Amount: Sfr325m hybrid
Fixed re-offer price:100.00
Coupon: 5% until 28 October 2014; if not called coupon steps up by 500bp to three month Libor +905bp
Call option:At par from 28 October 2014
Launched:Thursday 30 September
Payment date: October 28
Joint leads:Credit Suisse, UBS
The debt is to finance the acquisition of 50% of Maidstone Bakeries from Tim Horton, which will cost C$475m ($461m). We announced the acquisition in August, and it should complete by December this year.
Our covenant stated that we would not take on debt over three and half times Ebitda, and we are running at 2.96. This issue qualifies for equity treatment by the IFRS, so it is suitable for keeping the covenant.
Although some corporate issuers choose to do hybrids to protect the rating on the senior debt, this was not our thinking at all. Aryzta has little senior debt outstanding, and it is not rated by any of the international rating agencies. Obviously the Hero structure sets a precedent with specific features, but this debt is explicitly to acquire the additional stake in Maidstone, which sets it apart.
There have been a few hybrids in the market, but not many. Rabobank opened up the market with a tier one in 2008, which it followed with a retail targeted trade in 2009. Hero AG launched a retail deal in 2009, and tapped it earlier this year. This is only the second corporate hybrid in Swiss francs, but there’s potential for more.We hope issuers will see from the success of these deals that they can get hybrids done in the Swiss market, in pretty decent size.
Aryzta met investors on Tuesday in Geneva and Zurich, got plenty of positive feedback, so that we could start softsounding on Tuesday afternoon. We opened books on Wednesday for a two day bookbuilding targeted to private investors. Aryzta did its inaugural senior deal last year, but the rationale for this was specifically financing the Maidstone Bakeries acquisition. It qualifies for IFRS equity treatment, so doesn’t add to the debt burden.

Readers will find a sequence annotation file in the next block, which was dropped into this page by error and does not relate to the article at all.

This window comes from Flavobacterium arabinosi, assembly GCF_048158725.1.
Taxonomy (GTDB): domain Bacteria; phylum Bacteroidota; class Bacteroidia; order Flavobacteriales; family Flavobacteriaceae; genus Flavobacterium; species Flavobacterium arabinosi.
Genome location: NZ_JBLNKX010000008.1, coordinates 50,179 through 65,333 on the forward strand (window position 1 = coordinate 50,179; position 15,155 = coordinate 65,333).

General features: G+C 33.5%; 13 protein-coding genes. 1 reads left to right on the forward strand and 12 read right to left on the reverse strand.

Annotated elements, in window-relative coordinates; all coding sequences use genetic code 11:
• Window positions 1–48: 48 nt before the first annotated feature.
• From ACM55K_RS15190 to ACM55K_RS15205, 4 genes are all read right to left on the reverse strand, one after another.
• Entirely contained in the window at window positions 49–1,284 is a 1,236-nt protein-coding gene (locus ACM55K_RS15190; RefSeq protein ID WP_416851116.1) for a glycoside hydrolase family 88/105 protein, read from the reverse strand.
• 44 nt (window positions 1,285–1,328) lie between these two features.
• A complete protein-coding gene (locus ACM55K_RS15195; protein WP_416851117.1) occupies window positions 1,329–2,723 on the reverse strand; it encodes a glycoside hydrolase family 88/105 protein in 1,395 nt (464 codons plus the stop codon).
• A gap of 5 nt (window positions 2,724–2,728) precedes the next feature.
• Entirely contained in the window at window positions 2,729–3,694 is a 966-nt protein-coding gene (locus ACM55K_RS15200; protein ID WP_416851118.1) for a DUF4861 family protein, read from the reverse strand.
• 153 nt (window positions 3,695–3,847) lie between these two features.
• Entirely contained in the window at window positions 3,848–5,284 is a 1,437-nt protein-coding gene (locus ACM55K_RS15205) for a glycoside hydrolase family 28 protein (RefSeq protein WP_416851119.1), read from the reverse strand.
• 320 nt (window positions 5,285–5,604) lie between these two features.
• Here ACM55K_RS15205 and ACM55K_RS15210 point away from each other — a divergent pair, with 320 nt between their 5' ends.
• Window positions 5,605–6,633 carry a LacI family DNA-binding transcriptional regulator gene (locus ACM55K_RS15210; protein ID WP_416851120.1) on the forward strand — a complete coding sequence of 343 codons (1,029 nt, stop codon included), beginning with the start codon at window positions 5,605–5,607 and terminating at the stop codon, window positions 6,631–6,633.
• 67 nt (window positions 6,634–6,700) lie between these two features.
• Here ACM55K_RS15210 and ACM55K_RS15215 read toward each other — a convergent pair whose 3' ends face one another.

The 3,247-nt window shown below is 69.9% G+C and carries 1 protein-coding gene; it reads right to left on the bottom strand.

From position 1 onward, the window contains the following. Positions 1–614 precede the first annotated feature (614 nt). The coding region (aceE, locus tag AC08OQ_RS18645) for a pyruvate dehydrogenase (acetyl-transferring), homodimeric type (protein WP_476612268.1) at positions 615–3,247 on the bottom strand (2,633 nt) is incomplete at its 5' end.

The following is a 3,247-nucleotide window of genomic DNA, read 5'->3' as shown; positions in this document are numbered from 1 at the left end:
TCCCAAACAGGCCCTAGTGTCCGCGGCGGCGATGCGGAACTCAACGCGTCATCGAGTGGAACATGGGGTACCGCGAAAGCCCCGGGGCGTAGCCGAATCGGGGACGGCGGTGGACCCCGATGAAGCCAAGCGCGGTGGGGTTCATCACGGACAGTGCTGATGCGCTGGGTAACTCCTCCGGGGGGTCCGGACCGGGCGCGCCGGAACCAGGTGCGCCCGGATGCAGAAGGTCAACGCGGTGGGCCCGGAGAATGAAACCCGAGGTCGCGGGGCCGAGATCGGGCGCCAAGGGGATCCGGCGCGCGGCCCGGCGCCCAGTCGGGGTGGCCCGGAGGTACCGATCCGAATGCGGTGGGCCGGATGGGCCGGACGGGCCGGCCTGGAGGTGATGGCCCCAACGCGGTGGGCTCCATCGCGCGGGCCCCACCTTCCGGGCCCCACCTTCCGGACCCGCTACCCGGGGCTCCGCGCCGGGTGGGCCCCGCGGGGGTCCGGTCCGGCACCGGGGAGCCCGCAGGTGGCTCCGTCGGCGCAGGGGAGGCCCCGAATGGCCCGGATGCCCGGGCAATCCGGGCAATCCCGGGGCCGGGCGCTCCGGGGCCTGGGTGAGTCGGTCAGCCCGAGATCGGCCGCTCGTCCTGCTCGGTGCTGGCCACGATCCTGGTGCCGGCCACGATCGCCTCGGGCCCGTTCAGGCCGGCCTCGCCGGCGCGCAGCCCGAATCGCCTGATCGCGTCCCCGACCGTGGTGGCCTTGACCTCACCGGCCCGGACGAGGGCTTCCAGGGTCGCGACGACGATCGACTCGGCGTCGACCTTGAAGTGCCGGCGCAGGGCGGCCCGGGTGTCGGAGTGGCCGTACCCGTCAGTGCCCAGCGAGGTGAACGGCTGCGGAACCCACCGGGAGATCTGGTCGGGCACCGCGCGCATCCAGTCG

There was participation from institutional accounts, but quite minimal. It was really about investors attracted by the splashy 5% coupon, but I wouldn’t call it retail. Investors had to be comfortable with the possibility that the company would not call the deal, despite the 500bp step up on top of the original 405bp launch spread.
However, as always in the Swiss franc market, private bank deals can mean that large numbers of retail investors lie behind each account. One private bank we knew about had 207 investors behind it. However, no company really wants to be paying 9% for sub capital, so there’s a pretty strong incentive to redeem the bonds after four years. Investors had to feel comfortable with the product, and some people did stay away for the sake of simplicity.
We left books open for two days on this because we wanted to give people the time to read the details carefully, and because we weren’t so worried about execution. We marketed the deal with a straightforward 5% coupon, and always planned to issue at par. Investors are looking at yields, not spreads. That’s just how deals like this are done. When we opened books, the spread was 408bp, and with a rates rally, we priced at 405bp.
There are so many variations that are possible on hybrids, and so it just takes a bit longer to get people in. It’s really about a search for yield, and once people have had chance to look at all the features that offer them protection, they’ll buy the bond.
There is a cash-cumulative dividend pusher, meaning that the company can opt to defer the coupon if it is not paying a dividend. However, to pay a dividend, the company needs to pay all coupons that have been missed. There’s also a change of control clause. If a company rated lower than BBB/Baa2 takes over Aryzta, there is also a 500bp step-up.
Aryzta is also a different proposition to Hero, although the structure was similar. Hero is a household name in Switzerland, whereas Aryzta has only been around since 2008. It’s still well known, particularly in the German areas, but different to Hero.